Last week a report on pets giving people scary diseases got people talking about the hidden, scary dangers of letting a pet sleep in your bed. Bruno Chomel and B. Sun went through the medical literature and found every terrifying case they could of a person catching a disease from an animal, then put it together in the February (not out yet) issue of the CDC’s Emerging Infectious Diseases.
“Having a pet in the bed is not a good idea,” said Chomel, who is probably a cat person or even maybe some kind of snake collector, judging by his view on the human-animal bond. He admonishes people from kissing pets, lets dogs lick them and tells us that if we for some reason must have contact, for god’s sake, scrub up afterwards. Every time.
The doctors count 250 zoonoses (diseases than people can catch from animals) and say 100 can be caught from pets, including meningitis and the plague. That’s true. But it’s really more a reliable way of scaring animal lovers than it is of conveying medical truth.
A similar study in the same journal looked at pets and humans catching three zoonoses, including Q Fever and Cat Scratch Fever, formally known as (Bartonella henselae). This 2003 study by Martina Skergetand others found there was no difference in the prevalence of anti-bodies between pet owners and non-pet owners. So, while it’s physically possible that people could catch the disease from their companion animals, there was no evidence they really did.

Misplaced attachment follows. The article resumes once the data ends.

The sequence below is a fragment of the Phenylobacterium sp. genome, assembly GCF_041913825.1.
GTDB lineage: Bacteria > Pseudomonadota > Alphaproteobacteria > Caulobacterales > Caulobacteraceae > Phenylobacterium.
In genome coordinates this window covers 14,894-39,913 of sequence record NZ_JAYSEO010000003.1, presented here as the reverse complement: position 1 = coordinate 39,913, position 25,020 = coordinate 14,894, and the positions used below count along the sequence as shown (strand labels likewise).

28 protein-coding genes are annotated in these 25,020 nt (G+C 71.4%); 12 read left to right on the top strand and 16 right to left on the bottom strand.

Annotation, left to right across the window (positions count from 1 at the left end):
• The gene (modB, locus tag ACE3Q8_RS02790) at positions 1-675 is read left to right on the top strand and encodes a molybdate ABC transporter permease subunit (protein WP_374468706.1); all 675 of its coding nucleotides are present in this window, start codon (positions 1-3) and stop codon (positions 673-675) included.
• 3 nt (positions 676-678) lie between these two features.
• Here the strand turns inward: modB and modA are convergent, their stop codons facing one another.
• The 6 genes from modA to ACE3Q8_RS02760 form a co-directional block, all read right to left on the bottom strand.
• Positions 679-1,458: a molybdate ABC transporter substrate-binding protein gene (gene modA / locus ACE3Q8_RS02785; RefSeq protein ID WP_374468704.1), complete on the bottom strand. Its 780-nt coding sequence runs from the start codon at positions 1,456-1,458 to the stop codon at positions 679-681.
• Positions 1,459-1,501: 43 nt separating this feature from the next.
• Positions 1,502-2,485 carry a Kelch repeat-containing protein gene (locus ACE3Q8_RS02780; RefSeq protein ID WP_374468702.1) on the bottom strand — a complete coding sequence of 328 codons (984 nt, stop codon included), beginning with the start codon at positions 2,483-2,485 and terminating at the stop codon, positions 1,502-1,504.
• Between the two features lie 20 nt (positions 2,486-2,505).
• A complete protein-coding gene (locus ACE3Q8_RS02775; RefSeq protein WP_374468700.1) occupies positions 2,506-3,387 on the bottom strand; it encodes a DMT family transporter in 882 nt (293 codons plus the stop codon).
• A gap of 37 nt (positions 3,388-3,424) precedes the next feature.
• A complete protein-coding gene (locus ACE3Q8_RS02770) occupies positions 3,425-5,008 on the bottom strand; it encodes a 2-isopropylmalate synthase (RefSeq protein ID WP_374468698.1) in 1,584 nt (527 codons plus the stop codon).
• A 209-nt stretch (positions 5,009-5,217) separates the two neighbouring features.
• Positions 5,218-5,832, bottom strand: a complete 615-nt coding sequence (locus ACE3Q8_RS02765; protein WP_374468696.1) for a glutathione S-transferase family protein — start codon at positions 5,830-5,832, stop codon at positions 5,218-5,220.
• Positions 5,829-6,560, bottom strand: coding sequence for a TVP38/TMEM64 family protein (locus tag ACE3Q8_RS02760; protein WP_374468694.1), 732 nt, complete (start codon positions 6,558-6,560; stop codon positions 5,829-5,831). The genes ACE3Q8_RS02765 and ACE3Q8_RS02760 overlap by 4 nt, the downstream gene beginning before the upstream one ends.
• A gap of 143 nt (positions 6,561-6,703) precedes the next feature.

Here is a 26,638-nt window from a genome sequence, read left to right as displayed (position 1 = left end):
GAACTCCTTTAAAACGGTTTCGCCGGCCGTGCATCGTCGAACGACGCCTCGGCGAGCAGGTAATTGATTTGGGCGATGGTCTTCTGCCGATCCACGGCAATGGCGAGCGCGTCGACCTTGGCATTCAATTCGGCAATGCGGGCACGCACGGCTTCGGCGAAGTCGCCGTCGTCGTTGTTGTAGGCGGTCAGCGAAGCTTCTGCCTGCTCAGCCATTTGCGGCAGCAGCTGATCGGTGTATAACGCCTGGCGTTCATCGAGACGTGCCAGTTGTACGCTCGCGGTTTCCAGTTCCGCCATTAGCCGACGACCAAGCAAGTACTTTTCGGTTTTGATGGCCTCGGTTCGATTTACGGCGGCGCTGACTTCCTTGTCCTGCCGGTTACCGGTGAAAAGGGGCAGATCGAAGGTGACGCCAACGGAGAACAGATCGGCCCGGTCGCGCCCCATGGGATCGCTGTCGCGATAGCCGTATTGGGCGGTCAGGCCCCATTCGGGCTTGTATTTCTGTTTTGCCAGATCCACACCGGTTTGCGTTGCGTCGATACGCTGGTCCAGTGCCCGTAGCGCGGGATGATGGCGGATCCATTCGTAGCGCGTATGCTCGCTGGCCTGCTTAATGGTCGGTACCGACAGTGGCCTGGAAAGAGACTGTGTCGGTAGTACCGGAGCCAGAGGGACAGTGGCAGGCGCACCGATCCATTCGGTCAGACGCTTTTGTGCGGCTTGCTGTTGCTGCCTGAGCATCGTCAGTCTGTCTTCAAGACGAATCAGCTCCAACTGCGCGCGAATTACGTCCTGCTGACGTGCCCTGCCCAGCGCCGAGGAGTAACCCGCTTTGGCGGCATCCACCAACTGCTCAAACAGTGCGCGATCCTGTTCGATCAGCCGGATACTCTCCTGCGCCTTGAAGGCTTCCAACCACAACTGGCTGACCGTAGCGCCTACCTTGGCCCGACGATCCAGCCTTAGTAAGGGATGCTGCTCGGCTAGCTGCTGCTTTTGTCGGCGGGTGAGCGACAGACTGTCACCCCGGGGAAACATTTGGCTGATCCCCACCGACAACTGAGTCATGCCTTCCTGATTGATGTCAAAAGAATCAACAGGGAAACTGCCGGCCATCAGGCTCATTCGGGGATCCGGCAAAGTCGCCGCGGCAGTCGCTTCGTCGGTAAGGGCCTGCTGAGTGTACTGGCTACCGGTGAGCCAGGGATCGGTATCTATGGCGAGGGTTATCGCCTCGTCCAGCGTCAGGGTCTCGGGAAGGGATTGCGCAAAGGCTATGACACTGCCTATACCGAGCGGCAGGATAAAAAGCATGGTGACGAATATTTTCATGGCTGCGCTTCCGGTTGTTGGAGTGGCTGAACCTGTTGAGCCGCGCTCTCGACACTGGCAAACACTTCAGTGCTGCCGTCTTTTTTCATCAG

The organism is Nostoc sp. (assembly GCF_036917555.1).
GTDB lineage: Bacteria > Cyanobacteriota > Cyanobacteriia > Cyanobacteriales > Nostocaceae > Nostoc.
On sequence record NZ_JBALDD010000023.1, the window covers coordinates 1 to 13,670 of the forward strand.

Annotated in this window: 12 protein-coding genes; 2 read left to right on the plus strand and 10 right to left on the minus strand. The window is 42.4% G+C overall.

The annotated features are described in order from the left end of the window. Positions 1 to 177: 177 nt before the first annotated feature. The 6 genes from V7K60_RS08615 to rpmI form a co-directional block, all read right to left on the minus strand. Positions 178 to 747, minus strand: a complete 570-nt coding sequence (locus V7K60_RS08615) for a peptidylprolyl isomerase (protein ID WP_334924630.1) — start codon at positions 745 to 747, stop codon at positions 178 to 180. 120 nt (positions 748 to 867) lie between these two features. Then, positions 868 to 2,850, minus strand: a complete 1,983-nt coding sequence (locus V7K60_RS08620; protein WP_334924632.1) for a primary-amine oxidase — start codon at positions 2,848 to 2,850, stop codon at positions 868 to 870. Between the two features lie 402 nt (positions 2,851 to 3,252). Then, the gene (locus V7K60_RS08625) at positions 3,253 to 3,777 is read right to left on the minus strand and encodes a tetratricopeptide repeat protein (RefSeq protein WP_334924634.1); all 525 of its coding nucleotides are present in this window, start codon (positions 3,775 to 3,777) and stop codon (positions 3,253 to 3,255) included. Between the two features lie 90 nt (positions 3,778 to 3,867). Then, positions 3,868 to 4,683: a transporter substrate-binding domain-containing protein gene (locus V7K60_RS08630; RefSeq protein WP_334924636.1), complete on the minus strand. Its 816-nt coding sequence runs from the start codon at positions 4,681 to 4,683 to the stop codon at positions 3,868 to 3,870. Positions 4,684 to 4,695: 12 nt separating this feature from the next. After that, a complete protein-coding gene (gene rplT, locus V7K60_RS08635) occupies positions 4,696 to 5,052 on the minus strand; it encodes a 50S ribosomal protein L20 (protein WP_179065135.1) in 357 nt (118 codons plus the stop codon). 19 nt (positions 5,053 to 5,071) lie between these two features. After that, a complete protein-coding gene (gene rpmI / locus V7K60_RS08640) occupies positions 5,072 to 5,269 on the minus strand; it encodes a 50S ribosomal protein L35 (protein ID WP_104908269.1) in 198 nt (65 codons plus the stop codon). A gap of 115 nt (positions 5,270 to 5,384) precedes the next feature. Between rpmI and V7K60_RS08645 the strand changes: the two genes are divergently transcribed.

The alarmist researchers also cite a case of a boy catching bubonic plague from a cat with fleas. The CDC says about 10 to 15 Americans catch the plague each year. The case they cite is from 1974. I can’t access their paper yet, so I don’t know if they cited anything more current or if that was just the one the media picked up on. If there wasn’t another case, it means in the intervening 36 years, somewhere between 360 and 540 Americans got the plague without a dog or cat causing it.
The boy with the flea-bitten cat story was never confirmed, either. And the cat wasn’t too much of a pet. The boy just reported that he noticed the bites after he woke up with the cat, which then could not be found to test for titers (antibodies that appear to fight a specific disease), according to a 1977 paper on the outbreak. Only 7 of 26 dogs and one cat out of 20 pets had a positive titer test. No exactly Typhoid Kitty here.
Plague, lyme disease and many other zoonoses are spread by fleas, typically on wild rodents. (No amount of Purell or stern house rules are going to help.) But, as Bill Bryson points out in his fascinating new book At Home: A Short History of Private Life that doesn’t mean we should get rid of all the animals–because fleas will choose them over us.
“Modern epidemiologists in places where plague is still common–notably parts of Africa and Asia–generally avoid culling rats and other rodents too enthusiastically during outbreaks. In a very real sense there is no more welcome time for rats to be around than when plague is rampant.”
Epidemiologists might spare rats and mice, but you know who doesn’t? Cats and dogs. I’m going to bet they keep away more mice and disease than they bring us.
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